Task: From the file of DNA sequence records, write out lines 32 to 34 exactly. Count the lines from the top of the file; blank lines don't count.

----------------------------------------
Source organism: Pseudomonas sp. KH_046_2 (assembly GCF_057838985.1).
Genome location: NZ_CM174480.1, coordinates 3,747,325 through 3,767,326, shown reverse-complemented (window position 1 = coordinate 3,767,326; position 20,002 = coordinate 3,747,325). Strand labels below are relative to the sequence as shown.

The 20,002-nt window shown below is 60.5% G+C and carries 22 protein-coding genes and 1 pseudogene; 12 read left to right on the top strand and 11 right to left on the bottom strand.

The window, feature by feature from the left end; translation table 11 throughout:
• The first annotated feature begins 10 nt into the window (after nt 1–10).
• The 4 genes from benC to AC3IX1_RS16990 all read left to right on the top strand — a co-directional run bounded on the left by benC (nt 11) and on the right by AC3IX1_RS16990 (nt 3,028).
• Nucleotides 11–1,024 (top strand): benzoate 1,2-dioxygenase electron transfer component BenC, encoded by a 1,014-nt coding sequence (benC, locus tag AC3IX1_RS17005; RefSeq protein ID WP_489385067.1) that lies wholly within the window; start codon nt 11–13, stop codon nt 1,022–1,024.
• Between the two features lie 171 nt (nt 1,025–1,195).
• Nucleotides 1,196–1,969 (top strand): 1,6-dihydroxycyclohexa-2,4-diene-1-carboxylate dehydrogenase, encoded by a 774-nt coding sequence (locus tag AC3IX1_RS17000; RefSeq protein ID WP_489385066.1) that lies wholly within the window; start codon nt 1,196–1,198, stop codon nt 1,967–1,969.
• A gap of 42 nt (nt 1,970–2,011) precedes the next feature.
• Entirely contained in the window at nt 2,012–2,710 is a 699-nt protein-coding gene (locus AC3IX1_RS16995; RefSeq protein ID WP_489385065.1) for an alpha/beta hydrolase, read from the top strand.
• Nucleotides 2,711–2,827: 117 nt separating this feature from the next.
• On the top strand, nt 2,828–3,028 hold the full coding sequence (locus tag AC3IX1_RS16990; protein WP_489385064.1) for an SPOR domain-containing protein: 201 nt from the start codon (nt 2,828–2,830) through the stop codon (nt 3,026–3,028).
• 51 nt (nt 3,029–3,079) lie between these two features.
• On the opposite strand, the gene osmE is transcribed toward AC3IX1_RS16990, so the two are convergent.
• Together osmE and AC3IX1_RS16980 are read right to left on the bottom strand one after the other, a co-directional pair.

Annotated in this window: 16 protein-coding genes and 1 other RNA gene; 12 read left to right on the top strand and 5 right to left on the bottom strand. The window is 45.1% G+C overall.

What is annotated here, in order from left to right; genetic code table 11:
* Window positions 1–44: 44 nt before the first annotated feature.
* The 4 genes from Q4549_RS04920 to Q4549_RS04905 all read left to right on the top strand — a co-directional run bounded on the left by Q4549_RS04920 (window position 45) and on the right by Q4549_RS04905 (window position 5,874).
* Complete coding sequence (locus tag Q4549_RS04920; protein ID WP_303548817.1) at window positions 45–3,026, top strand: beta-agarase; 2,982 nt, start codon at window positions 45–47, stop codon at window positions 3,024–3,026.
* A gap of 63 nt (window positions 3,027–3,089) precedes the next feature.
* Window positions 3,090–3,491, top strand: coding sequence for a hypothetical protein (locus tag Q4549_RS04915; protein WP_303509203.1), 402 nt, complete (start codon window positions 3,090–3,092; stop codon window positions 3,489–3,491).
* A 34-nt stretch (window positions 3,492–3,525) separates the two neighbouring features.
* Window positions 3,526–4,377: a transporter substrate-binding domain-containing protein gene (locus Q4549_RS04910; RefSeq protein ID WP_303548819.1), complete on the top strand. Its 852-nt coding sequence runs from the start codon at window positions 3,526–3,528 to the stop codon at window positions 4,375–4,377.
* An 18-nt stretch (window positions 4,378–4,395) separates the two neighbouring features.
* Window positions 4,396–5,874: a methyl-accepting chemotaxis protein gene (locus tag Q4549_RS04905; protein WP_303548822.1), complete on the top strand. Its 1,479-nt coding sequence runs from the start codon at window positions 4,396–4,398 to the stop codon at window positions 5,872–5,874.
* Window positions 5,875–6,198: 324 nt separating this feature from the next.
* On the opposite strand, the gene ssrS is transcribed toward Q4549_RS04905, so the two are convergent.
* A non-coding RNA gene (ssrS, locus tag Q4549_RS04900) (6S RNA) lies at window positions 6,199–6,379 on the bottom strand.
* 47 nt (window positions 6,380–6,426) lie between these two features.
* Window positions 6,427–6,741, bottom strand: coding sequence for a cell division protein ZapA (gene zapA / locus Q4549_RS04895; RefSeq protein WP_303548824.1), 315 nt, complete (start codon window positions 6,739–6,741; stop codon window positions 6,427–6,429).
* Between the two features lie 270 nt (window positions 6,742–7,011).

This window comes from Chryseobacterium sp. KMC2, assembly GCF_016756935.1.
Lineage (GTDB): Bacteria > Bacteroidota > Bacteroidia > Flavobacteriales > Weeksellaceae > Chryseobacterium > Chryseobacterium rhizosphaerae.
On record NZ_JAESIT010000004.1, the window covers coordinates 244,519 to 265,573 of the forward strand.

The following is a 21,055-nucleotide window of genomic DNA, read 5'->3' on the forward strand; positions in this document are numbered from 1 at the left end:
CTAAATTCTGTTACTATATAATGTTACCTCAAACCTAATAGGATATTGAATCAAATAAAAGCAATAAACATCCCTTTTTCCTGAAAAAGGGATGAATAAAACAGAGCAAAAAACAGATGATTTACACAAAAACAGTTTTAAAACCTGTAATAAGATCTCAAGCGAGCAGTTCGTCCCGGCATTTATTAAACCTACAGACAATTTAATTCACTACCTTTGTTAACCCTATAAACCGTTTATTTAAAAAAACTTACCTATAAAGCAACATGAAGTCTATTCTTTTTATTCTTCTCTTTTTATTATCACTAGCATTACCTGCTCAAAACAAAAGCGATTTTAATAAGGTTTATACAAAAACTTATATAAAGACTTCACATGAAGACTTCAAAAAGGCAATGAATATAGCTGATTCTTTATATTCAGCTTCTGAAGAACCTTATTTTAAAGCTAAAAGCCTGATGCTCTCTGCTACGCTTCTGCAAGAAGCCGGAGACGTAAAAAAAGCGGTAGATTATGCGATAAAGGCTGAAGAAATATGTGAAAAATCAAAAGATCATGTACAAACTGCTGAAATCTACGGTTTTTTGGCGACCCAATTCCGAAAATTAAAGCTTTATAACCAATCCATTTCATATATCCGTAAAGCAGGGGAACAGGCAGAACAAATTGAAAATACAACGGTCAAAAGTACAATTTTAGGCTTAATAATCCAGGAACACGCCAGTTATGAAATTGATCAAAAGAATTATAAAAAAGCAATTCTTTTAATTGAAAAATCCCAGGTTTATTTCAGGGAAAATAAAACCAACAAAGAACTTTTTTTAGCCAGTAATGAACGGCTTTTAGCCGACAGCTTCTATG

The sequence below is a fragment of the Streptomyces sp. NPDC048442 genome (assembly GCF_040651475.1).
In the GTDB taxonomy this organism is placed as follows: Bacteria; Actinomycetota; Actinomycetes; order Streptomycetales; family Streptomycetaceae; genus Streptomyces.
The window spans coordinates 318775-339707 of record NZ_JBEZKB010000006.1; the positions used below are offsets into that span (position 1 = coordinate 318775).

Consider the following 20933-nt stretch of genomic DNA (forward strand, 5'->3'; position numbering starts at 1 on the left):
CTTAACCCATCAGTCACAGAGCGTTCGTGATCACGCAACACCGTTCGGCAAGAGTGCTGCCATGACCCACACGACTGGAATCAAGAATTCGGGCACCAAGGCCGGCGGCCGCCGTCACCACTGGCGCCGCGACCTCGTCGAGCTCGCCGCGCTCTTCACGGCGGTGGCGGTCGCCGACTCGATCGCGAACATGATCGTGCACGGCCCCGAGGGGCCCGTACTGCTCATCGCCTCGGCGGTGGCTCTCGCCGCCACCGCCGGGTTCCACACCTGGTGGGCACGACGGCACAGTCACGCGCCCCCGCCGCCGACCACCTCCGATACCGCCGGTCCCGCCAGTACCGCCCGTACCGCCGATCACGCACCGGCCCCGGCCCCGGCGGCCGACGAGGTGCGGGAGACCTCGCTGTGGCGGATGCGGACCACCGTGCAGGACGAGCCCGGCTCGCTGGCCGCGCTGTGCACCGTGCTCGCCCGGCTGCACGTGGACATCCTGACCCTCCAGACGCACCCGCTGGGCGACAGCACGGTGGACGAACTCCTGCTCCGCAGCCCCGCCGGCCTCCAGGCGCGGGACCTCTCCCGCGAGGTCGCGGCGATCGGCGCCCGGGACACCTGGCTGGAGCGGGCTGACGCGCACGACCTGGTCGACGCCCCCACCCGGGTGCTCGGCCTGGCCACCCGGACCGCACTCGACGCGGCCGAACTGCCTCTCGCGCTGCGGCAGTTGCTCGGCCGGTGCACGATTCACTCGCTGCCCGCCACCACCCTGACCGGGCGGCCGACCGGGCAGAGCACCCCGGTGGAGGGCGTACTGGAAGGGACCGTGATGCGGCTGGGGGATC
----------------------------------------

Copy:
* Window positions 6,427–6,741, bottom strand: coding sequence for a cell division protein ZapA (gene zapA / locus Q4549_RS04895; RefSeq protein WP_303548824.1), 315 nt, complete (start codon window positions 6,739–6,741; stop codon window positions 6,427–6,429).
* Between the two features lie 270 nt (window positions 6,742–7,011).

This window comes from Chryseobacterium sp. KMC2, assembly GCF_016756935.1.